Swipe a debit or credit card and all sorts of consumer protections are in place in case something goes awry. With a prepaid card, not so much.
That may soon end.
The Consumer Financial Protection Bureau is proposing to extend many of the consumer rights that exist for credit and debit cards to prepaid products, such as limiting customers’ losses if their prepaid cards are lost or stolen.
“People use prepaid accounts as a convenient way to store and access their funds, and many consumers see them as effective alternatives to checking accounts,” CFPB Director Richard Cordray said in prepared remarks. “But these products are still fairly new, and most have not yet been brought within the coverage of federal consumer financial laws.” Cordray is speaking on the topic today at a hearing in Delaware. “We are proposing to give consumers the basic protections — including safety of the funds — they have come to expect when they pull a debit card out of their wallet or shop online with it.”
With prepaid cards, consumers can load money onto them and use them like other cards to make purchases or draw cash from an ATM. And they can repeatedly add money to the cards. Some employers even use them to pay workers, as does the federal government to distribute benefits and tax refunds.
The prepaid marketplace has grown rapidly and has expanded into mobile and electronic accounts. Last year there were 3.3 billion prepaid transactions, up 150 percent in four years, according to the CFPB.
The cards, though, have been criticized for their hidden and confusing fees.
The CFPB wants to extend consumer protections to plastic cards as well as to mobile and electronic accounts, although the cards would have to be registered with the financial institution issuing them to receive the protections, Cordray said. (There is no such requirement for debit and credit cards.)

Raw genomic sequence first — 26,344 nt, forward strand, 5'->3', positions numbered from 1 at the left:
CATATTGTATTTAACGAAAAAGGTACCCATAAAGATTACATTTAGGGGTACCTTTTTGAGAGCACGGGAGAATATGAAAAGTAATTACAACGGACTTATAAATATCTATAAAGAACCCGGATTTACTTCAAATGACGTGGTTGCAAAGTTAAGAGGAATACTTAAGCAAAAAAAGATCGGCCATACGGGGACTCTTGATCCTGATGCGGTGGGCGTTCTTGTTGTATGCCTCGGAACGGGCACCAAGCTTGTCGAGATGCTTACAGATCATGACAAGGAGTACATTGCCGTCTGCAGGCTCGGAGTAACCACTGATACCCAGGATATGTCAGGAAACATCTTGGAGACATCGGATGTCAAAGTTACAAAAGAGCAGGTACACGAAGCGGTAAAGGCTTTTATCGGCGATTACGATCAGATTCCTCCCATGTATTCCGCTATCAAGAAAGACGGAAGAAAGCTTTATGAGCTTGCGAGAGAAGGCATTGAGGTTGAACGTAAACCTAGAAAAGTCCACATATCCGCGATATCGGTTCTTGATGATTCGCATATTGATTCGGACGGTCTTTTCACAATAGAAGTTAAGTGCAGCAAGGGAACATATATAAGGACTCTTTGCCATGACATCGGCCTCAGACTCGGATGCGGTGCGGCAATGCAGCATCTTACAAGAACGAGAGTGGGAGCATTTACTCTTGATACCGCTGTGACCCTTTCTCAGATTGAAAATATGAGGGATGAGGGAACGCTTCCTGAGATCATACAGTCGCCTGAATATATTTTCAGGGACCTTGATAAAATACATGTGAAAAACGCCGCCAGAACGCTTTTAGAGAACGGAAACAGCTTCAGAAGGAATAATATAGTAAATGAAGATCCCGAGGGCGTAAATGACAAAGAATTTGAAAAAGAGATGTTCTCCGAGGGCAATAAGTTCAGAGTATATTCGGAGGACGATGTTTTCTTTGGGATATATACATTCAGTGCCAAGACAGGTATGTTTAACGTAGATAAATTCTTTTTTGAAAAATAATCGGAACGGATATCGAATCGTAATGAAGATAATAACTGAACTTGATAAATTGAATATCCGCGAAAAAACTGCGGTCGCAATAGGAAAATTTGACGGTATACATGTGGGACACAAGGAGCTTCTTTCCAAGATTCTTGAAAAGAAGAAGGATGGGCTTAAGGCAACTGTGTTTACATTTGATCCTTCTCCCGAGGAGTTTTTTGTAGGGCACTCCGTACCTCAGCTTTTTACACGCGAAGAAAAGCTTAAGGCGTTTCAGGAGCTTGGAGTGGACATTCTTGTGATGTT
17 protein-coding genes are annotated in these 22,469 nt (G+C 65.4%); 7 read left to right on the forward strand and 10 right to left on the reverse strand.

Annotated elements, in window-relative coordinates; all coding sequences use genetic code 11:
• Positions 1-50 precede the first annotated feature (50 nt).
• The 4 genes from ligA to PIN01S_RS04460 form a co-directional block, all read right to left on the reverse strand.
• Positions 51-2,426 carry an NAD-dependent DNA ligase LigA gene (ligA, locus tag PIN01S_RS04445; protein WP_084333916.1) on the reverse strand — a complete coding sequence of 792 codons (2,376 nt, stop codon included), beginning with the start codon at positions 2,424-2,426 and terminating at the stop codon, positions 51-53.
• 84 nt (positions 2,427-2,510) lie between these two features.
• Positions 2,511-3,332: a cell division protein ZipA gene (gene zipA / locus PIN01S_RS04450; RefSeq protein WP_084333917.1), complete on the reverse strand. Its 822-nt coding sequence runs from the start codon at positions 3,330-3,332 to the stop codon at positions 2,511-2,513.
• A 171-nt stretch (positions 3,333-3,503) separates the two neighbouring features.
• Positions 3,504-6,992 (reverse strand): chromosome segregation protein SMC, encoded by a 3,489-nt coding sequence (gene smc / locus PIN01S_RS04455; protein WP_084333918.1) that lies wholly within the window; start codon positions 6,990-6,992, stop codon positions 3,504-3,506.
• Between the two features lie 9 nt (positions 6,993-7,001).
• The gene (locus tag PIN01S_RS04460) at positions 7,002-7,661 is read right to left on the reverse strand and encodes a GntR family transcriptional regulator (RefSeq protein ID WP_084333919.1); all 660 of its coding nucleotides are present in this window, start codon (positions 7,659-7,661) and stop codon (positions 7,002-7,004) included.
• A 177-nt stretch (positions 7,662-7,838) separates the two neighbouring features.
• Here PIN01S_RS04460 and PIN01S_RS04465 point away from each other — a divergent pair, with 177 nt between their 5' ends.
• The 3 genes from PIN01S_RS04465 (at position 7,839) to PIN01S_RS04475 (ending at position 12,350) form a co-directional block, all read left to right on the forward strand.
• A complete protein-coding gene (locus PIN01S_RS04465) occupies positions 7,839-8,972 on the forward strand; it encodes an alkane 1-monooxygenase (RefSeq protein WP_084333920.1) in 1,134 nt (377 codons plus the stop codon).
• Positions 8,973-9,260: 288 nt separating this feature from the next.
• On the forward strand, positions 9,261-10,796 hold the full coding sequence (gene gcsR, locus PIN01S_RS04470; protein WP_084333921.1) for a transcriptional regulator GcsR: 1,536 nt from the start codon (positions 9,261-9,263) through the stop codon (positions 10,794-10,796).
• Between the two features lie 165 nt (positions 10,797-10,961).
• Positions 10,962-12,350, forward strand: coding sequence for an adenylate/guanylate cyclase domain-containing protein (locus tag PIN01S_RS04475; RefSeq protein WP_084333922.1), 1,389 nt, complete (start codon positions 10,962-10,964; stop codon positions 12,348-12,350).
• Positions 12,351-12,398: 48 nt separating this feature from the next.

The proposal will be open for public comment for 90 days. Among the protections, financial institutions would have to:
- Provide clear information upfront on the costs before consumers opened a prepaid account.
- Give regular account statements to consumers or make the information available online for free.
- Investigate disputes and resolve errors in a timely fashion.
- Limit a customer’s loss to no more than $50 for any unauthorized charges if the customer quickly reported a lost or stolen card.
Also, if a prepaid account permits the customer to overdraw on the account (essentially turning it into a credit product), the consumer would receive the same protections as those provided to credit card holders.
For instance, prepaid companies would have to make sure the consumer had the ability to repay any line of credit before that feature could be used. Customers would be entitled to a monthly billing statement and given at least 21 days to repay before getting slapped with a late fee. Limits on fees and interest would apply, too.
The CFPB says a “wall” would be erected between the prepaid account and credit features. That way, if someone loaded more money into a prepaid account, the institution couldn’t take it to repay the client’s line of credit.
At the hearing this morning, industry players said some cards already provide protections similar to those the CFPB is proposing.
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